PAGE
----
Telecommuting usually isn't possible in my line of work (business consulting), but if it were I probably wouldn't accept less money. Although you have the flexibility, you also now have the expenses of maintaining a workspace at your home. I'd imagine that in the long-term your career growth prospects (and in turn your monetary compensation) would suffer from the relative lack of in-person interaction with superiors. Of course being able to do full-time telecommute (i.e., no time in a corporate office) would allow you to live wherever you want and not be tied down to a particular location. Hmmm, maybe I would do it...

I might take less money, but it would have to be a really good job opportunity to justify that (great company or great experience). I'm switching to one day a week from home at my current job soon and that of course has no effect on my salary. The almost 2 hours I save on commuting is awesome though.

I've been telecommuting for 5 years now. I would not accept less pay. In my case I know I am much more productive with a home office compared to when I worked from corporate headquarters. I not only work more hours per week but those hours are more productive. I don't think telecommuting is for everyone though ...

- ability to live where we want (recently relocated from Minneapolis to Houston to be close to family ... plus the cost of living is much better in Houston with no state income taxes and cheap housing for the same pay)
- flexible work schedule
- home office expenses are paid for (computer, phone, cell, internet, etc)
- no commuting costs (we actually sold one of our cars)
- family time is great. I don't think I will ever look back and say I wasn't there for my kids

- there's not as much opportunity within my company working from home (i.e. moving to a different department or managing the team)
- on busy days/weeks I don't get out of the office much (I try to break for lunch outside the house every day but sometimes it just doesn't fit into the schedule
- I ALWAYS take my work home

Overall I wouldn't trade my situation for anything (at least for now!)

JC --

Your numbers are right -- don't know where I got what I did. I did forget the savings on the way back, though, so you highlight how much the total savings could be. Thanks.

Brent --

You're partly right, but the overall conclusion you come to is wrong. For instance:

"The thing that determines how much money I get is how much value I provide."

From the employer's perspective, this is usually correct. Though if you can provide more value and the employer can get you to work for them than less than market wage (for some reason), they will.

"The thing that comprises my compensation package is the amount of money that I get."

If money is the only factor you consider when deciding what company to work for, you're way off track. There are tons of other issues that should be considered, and commute is one of them. For instance, if you can make $50k at a job 10 minutes from your home or $50k 60 minutes from home and all other factors are equal, which would you pick? Using your rationale, they'd be equal, so you wouldn't know which to pick. I think though, that most people would pick the 10 minute commute, thus showing that other factors besides money influence how people select jobs.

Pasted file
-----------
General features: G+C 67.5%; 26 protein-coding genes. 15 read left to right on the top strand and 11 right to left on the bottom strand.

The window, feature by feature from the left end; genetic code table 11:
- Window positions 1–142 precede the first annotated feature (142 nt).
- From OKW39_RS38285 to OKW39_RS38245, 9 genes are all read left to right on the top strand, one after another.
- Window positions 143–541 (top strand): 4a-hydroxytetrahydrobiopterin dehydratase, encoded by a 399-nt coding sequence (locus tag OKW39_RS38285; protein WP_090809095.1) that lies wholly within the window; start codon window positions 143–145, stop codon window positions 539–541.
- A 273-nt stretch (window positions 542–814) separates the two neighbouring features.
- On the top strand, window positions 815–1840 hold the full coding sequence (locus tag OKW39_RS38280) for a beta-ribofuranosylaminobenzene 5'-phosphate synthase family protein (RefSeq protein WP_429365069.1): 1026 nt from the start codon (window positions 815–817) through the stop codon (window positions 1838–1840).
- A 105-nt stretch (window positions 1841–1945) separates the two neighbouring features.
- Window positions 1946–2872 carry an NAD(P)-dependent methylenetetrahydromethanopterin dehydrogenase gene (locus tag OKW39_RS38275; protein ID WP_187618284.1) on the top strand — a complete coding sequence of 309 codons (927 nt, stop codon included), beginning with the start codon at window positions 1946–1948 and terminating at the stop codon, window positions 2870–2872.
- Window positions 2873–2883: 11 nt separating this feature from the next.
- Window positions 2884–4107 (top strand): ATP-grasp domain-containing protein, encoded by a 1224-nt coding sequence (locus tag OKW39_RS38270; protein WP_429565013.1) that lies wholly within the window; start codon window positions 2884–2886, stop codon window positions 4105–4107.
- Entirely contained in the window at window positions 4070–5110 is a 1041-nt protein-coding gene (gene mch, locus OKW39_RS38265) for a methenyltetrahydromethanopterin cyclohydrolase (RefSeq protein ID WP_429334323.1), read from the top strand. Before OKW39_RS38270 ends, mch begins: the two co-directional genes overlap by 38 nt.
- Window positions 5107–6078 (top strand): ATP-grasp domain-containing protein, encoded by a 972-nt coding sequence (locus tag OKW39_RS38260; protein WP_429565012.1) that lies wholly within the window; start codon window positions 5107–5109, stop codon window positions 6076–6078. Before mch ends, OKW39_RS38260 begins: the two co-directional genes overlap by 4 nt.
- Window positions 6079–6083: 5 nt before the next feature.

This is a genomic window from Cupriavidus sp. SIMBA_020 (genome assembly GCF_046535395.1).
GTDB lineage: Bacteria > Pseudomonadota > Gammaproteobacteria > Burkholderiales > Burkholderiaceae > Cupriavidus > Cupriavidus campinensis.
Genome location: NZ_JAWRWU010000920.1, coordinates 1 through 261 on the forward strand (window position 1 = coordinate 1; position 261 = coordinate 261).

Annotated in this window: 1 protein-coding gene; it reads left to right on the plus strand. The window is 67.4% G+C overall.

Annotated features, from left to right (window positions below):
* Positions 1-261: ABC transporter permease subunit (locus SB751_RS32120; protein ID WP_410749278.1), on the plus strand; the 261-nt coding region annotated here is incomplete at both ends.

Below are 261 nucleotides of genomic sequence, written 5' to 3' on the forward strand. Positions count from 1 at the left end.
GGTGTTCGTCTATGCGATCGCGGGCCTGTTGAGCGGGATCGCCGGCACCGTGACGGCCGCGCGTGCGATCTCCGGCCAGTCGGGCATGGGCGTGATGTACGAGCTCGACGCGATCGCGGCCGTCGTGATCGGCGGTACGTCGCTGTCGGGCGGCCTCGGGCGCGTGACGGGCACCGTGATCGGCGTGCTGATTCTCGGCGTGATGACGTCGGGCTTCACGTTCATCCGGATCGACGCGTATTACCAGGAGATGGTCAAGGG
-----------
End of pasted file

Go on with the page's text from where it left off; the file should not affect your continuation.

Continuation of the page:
"How I provide that value is immaterial - as long I abide by some mutually acceptable terms and conditions."

Yes, and part of these "mutually acceptable terms and conditions" are your commute, working conditions, authority, and so on and so on. In other words, non-monetary issues associated with a job.

> "Employers make money on telecommuters,"

Then it would stand to reason that telecommuters should get paid more, not less.

At least, telecommuters should only accept regular salary - transportation cost, period.

By the way, please don't drag down the national personal income figure that way.

When one day employers love telecommuters, they WILL DEFINITELY hire outside the US!!!

No! As a work-at-home writer, I actually work longer hours than I did when I was on a corporate payroll.
I think telecommuters are a win-win bargain for corporations.

I wouldn't take less from my current position but I am considering what the value of telecommuting is when weighing some new positions. Theoretically I would spend a lot less on the following items:
*Lunch (3 days per week, $6.50 / day * 52 weeks = $1014, don't forget when you treat others and when it's closer to 10)
*Gas (2.90 / gallon, 20mpg, average one tank per week - roughly $35 bucks) 35*52 = 1820, not to mention fewer repairs and possibly lower insurance on the car
*Clothing - buy a little less becuase I can wear jeans and keep the nice stuff nice for longer and less of it - $500
*Soda's / candy - $1 /day(conservative estimate) - 20 days permonth = $250
Total: $3500 / year, that's not bad, that's an extra $300 monthly

add up the values mentioned earlier in these posts, like an extra 2 hours per day (1.5 roundtrip and .5 getting ready, I'll leave out the value of not spending an extra unpaid hour during the day at lunch) - 2 hours /day * 20days / month * 12 months * $30/hr = $14,400 - say you make $50 = $24,000, although this isn't real dollars, only "personal" time value.